After hundreds lined up Saturday to adopt dogs, Animal Shelter Director Susan Garcia said 50 more people were waiting outside the shelter Tuesday morning hoping for another opportunity to adopt.
Some people camped out the night before the Saturday event for a chance to pick out one of the 359 dogs that were being held at the shelter, while others took their spot in line at about 5 a.m., hours before registration officially began at 9 a.m.
The shelter had the event after receiving full custody of the more than 300 dogs and seven bunnies seized from a kennel on Cumming Highway, after authorities said the animals were being kept in “deplorable” conditions.
Kennel owner Joy Wise, 63, and her husband, Guerry, 78, were arrested and charged with 366 counts of cruelty to animals.
Out of the 359 dogs seized, 228 dogs found their forever homes and about 20 adult dogs were still available to adopt Tuesday, Garcia said.
Joy Wise requested a public hearing in order to regain custody of the animals, but after her arrest, a settlement agreement was made with the county for her to surrender all animals over to the shelter.
Linda Lullie of Ball Ground said the story about the kennel touched her and she followed up with the shelter on social media to find out when the dogs would be available to adopt.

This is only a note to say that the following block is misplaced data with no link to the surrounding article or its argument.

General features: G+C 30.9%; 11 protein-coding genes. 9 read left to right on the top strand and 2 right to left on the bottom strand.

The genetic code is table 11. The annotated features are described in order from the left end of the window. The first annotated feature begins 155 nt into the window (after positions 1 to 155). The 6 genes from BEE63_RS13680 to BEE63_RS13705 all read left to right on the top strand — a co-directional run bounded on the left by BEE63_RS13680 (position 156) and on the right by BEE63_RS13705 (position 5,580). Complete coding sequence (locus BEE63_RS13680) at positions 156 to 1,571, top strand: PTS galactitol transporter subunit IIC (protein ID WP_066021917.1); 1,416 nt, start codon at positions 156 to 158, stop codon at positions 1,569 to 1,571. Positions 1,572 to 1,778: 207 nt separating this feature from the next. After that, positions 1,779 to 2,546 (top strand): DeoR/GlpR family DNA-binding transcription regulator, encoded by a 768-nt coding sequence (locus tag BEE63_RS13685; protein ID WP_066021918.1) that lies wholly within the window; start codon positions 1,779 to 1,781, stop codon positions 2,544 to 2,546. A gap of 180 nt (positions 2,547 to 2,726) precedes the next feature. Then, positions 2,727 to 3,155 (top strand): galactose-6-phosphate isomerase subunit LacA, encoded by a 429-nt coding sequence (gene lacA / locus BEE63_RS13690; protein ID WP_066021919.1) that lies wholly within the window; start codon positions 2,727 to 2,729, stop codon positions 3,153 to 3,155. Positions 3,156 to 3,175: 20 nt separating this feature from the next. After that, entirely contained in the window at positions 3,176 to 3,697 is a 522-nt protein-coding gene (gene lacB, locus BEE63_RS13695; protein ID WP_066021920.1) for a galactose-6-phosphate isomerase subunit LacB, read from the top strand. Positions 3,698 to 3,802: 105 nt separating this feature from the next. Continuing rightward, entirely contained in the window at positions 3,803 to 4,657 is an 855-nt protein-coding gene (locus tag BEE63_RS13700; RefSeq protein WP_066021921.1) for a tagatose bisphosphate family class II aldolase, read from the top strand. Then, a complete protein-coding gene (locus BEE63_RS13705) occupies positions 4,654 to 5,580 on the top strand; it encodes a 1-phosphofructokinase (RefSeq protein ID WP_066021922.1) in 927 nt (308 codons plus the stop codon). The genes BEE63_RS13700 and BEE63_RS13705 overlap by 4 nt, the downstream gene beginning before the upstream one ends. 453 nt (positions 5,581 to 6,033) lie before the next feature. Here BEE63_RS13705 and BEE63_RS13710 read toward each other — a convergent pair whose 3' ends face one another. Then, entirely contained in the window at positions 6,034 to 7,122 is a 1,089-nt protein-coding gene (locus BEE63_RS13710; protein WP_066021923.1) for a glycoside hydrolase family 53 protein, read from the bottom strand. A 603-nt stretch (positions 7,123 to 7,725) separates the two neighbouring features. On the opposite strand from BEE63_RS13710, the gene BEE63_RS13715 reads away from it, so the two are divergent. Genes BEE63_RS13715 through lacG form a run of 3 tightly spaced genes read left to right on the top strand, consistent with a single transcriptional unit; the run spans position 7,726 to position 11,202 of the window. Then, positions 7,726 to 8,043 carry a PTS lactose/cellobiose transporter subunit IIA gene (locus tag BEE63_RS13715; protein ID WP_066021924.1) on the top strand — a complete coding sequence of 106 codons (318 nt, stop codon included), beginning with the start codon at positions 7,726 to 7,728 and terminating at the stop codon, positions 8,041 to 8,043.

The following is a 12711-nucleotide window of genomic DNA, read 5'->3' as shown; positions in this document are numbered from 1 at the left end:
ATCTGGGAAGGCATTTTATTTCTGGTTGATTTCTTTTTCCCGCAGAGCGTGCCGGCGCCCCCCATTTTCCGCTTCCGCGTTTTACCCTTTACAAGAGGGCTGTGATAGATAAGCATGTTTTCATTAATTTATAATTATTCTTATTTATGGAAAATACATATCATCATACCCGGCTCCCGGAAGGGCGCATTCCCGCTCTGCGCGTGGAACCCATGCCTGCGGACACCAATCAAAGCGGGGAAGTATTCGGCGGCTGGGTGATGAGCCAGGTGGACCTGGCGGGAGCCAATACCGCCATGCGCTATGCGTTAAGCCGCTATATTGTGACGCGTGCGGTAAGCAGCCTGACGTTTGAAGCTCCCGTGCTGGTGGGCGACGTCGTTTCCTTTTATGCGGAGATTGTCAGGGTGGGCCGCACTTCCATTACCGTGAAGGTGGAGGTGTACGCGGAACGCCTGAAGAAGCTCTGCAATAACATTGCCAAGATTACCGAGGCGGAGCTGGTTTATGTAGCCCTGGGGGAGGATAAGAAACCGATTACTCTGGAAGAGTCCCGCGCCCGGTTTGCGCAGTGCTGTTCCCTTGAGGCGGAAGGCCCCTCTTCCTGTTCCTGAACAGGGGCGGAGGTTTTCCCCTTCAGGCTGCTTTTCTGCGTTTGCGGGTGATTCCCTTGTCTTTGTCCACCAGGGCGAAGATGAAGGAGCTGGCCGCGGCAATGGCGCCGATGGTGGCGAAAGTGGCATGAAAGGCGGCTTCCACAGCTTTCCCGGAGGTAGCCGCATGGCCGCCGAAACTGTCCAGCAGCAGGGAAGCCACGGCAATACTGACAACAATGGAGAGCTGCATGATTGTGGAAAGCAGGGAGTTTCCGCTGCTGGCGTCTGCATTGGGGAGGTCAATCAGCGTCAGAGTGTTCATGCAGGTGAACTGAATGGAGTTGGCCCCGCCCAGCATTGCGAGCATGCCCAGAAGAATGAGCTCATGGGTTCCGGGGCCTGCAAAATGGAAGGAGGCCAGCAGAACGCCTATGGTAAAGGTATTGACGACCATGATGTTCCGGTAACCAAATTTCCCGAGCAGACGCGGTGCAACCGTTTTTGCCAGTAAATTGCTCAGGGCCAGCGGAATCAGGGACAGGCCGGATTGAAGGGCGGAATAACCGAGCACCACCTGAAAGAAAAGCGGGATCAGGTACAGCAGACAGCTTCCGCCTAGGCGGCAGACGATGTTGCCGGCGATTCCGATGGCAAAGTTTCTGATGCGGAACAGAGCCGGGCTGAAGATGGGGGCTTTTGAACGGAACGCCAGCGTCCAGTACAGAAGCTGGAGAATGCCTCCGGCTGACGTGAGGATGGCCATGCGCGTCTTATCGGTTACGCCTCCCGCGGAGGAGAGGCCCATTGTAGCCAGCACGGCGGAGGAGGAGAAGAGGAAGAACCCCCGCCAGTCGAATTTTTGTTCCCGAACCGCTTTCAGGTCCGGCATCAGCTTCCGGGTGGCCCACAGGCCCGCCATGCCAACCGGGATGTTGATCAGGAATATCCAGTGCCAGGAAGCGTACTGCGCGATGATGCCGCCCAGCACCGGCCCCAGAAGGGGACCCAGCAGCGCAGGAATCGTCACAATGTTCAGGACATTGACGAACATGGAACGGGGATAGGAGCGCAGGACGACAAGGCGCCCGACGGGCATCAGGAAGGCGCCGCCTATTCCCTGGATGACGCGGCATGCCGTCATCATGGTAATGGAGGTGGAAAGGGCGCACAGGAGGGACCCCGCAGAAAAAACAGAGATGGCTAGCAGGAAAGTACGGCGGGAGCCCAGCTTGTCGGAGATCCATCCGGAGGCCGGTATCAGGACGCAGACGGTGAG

“When the story first broke about the kennel, it kind of touched me. We had a rescue dog for a long time until it passed away two years ago. We thought it was a good time to get another for our daughter, so we decided to just head to the event,” Lullie said.
Lullie joined the event line at about 5 a.m. Saturday, spending about seven hours waiting before she took home her dachshund puppy, Luca.
“We knew to go early because it was going to be kind of like Black Friday. We finally were finished and back in the car around 12:45 p.m. It was a long day, but worth it to have a really sweet puppy,” Lullie said.
Garcia said Saturday’s event went well despite the long lines and hot weather.
“I enjoyed it all, from the first adoption by the young lady who had camped out the night before, to the last adoption processed at nearly midnight. Everyone was happy with their new pet and said it was worth the wait,” Garcia said. “It was a very positive day for shelter staff, the Marshal’s Office and volunteers as well to see these dogs go to good homes.”
Lisa Whatley, from Dallas in Paulding County, said she joined the line at 5 a.m. Saturday and finally got in to see the puppies at about 11:30 a.m.
“I always look for shelter dogs, but they rarely have small dogs. We were looking for a dog for my father, who recently lost his dog. When I woke up at 4:15 a.m. that morning and checked the shelter’s Facebook page and the line was already forming, we got in the car,” Whatley said. “When we got in to finally see the puppies around 11:30 a.m. There were only about 12 puppies left.”
Whatley adopted a female dachshund puppy and named her Heidi. Although she waited in line for more than 6 hours, Whatley said overall, the event was well-organized with friendly staff members willing to help.
“I thought it went really well. I would’ve liked to have been given a ticket with number on it because people in line wanted to go get breakfast or even use the bathroom,” Whatley said. “We also saw some people line jump and handing out a ticket would’ve helped. But people in line and the staff were really nice. We have such a great dog and we’re so happy with her.”